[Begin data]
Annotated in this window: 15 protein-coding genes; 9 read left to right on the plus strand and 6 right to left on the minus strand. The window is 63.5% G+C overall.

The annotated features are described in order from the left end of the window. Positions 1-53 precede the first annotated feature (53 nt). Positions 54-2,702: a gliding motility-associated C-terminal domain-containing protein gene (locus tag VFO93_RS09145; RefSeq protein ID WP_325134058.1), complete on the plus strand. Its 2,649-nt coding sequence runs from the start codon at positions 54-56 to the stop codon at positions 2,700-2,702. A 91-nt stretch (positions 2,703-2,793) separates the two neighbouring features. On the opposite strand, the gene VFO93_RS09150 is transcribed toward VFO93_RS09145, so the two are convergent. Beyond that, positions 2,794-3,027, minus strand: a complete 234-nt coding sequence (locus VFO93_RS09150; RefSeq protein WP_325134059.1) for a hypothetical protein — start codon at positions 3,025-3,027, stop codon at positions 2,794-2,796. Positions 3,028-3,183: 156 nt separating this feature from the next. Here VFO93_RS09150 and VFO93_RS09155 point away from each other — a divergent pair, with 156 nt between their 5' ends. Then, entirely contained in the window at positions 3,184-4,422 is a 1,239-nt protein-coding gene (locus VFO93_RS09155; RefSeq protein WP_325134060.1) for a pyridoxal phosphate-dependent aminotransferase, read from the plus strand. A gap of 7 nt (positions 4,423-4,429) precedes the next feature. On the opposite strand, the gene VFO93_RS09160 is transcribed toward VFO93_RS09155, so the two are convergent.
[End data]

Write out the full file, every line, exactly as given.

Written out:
Annotated in this window: 15 protein-coding genes; 9 read left to right on the plus strand and 6 right to left on the minus strand. The window is 63.5% G+C overall.

The annotated features are described in order from the left end of the window. Positions 1-53 precede the first annotated feature (53 nt). Positions 54-2,702: a gliding motility-associated C-terminal domain-containing protein gene (locus tag VFO93_RS09145; RefSeq protein ID WP_325134058.1), complete on the plus strand. Its 2,649-nt coding sequence runs from the start codon at positions 54-56 to the stop codon at positions 2,700-2,702. A 91-nt stretch (positions 2,703-2,793) separates the two neighbouring features. On the opposite strand, the gene VFO93_RS09150 is transcribed toward VFO93_RS09145, so the two are convergent. Beyond that, positions 2,794-3,027, minus strand: a complete 234-nt coding sequence (locus VFO93_RS09150; RefSeq protein WP_325134059.1) for a hypothetical protein — start codon at positions 3,025-3,027, stop codon at positions 2,794-2,796. Positions 3,028-3,183: 156 nt separating this feature from the next. Here VFO93_RS09150 and VFO93_RS09155 point away from each other — a divergent pair, with 156 nt between their 5' ends. Then, entirely contained in the window at positions 3,184-4,422 is a 1,239-nt protein-coding gene (locus VFO93_RS09155; RefSeq protein WP_325134060.1) for a pyridoxal phosphate-dependent aminotransferase, read from the plus strand. A gap of 7 nt (positions 4,423-4,429) precedes the next feature. On the opposite strand, the gene VFO93_RS09160 is transcribed toward VFO93_RS09155, so the two are convergent.